Dylan has always had a very subtle sense of humor. It pops up on songs throughout his career, and most notably during his mischievous probing of the media during his now infamous interviews. You don’t have to look farther than Dylan’s most recent album of Christmas songs set to blues and polka music to realize that behind those serious eyes there is a clever and dark sense of humor.

Self Portrait is hardly Dylan’s worst record to date (many argue that its sloppy follow-up compilation of Portrait outtakes, Dylan, is an even more dismal affair) but it still remains one of his most discussed mishaps.

During the eighties Dylan went through creative slumps that produced songs that make the music on Portrait seem like classic Dylan. What Self Portrait teaches us is that the media does in fact have power over listeners.

During the research for this entry I discovered a fan-made documentary on Self Portrait. What’s most striking is how many of the commentators who bash the album have never listened to the record all the way through. This is, of course, a sign of an unsuccessful album, however, when taking into consideration that Self Portrait contains 24 tracks, it should be assumed that amidst the duds there are some high notes.

Had Self Portrait been released simply as a collection of bootlegs and B-sides more people wouldn’t be as quick to follow suit and judge the songs. Countless magazine lists heralding the supposed “Worst Albums of All Time” place Portrait on a pedestal of disdain. Instead, I feel that Self Portrait is one of Dylan’s more curious moments in his career. How else should he have started a new decade? How does one follow a string of immortal, game-changing albums? Dylan would follow Portrait the same year with New Morning, one of the artist’s most underrated albums to date and one that garners this title because it comes in the wake of Portrait’s dismal press.

Self Portrait enabled Dylan to personally diminish the hype revolving around him, ultimately allowing him to start over and take his music into a new direction. He did this when he alienated fans by going electric, he would later do this during his “born again” years, and in the 90s, when his music and style changed so drastically that he worked diligently to attract a completely new fan base to his music.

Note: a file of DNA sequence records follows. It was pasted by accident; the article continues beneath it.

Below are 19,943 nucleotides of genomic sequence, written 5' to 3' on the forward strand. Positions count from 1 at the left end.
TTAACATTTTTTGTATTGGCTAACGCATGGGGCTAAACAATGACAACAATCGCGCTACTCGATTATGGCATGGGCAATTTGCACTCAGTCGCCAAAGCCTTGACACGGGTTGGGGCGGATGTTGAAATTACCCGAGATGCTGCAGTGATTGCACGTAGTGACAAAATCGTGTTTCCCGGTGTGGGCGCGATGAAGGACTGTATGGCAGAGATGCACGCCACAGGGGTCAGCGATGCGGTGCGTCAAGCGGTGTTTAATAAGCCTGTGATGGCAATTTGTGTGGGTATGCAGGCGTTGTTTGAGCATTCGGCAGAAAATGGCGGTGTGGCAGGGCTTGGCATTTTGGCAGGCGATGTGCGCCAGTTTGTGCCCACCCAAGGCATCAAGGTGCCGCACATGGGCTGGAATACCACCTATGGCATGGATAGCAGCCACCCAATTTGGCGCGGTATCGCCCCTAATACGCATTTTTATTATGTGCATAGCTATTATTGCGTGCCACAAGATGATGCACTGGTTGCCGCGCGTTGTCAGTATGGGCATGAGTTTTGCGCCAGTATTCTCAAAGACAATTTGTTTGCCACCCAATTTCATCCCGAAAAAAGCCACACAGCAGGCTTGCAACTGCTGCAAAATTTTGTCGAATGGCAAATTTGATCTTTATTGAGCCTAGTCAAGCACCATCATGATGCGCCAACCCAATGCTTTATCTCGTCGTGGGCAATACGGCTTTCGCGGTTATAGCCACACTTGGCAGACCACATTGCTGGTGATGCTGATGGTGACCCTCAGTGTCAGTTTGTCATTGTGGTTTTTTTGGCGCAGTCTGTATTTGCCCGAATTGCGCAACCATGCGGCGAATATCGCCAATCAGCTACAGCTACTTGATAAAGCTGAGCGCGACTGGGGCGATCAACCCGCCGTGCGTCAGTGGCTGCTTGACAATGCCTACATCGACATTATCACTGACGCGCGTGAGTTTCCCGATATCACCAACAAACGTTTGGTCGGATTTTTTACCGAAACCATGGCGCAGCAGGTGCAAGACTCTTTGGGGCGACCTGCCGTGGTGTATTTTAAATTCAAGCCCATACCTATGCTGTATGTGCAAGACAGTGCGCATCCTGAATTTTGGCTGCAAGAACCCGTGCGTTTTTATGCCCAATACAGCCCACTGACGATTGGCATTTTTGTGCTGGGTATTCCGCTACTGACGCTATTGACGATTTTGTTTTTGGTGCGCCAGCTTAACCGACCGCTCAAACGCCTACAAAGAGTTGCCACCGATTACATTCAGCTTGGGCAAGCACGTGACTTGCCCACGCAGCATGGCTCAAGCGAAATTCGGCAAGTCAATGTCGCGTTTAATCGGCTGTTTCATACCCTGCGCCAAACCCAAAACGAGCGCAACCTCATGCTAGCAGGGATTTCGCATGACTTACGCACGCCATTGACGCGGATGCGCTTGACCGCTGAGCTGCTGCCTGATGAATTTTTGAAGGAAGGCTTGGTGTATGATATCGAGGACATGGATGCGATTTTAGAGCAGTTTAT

David Bowie is often labeled a “the chameleon of rock and roll” for his many musical and physical transformations over the years, but its Dylan who really makes the best use of this career concept. For Dylan, the music always came first. The collection of songs on Self Portrait are exactly the kind of songs you would expect Dylan to release. He is a lover of obscure Americana and folk music (his current radio program showcases this passion perfectly) and he has always yearned to shed his musical skin for something new and less obvious.

Self Portrait is possibly Dylan’s most fascinating career move and is an album that demands to be revisited at least once more by skeptics. It’s not perfect but succeeds at capturing a moment in Dylan’s life and musical career. Sure The Basement Tapes is the better double album, but that documents, first and foremost, one of the truly rare and magical musical pairings in rock and roll.

Greil Marcus is a prolific music writer and his admiration for Dylan’s canon is unprecedented, however, one can’t help but think that his now infamous Rolling Stone review might have been the exact response Dylan was looking for at the time. It’s as if he walked right into the trap which makes Dylan’s persona as trickster and media manipulator, all the more intriguing.


Essential Tracks: “All the Tired Horses,” “In Search of Little Sadie/Little Sadie,” “Copper Kettle (The Pale Moonlight),” “Bell Isle”

Bob Dylan Reviews #9

Bob Dylan Reviews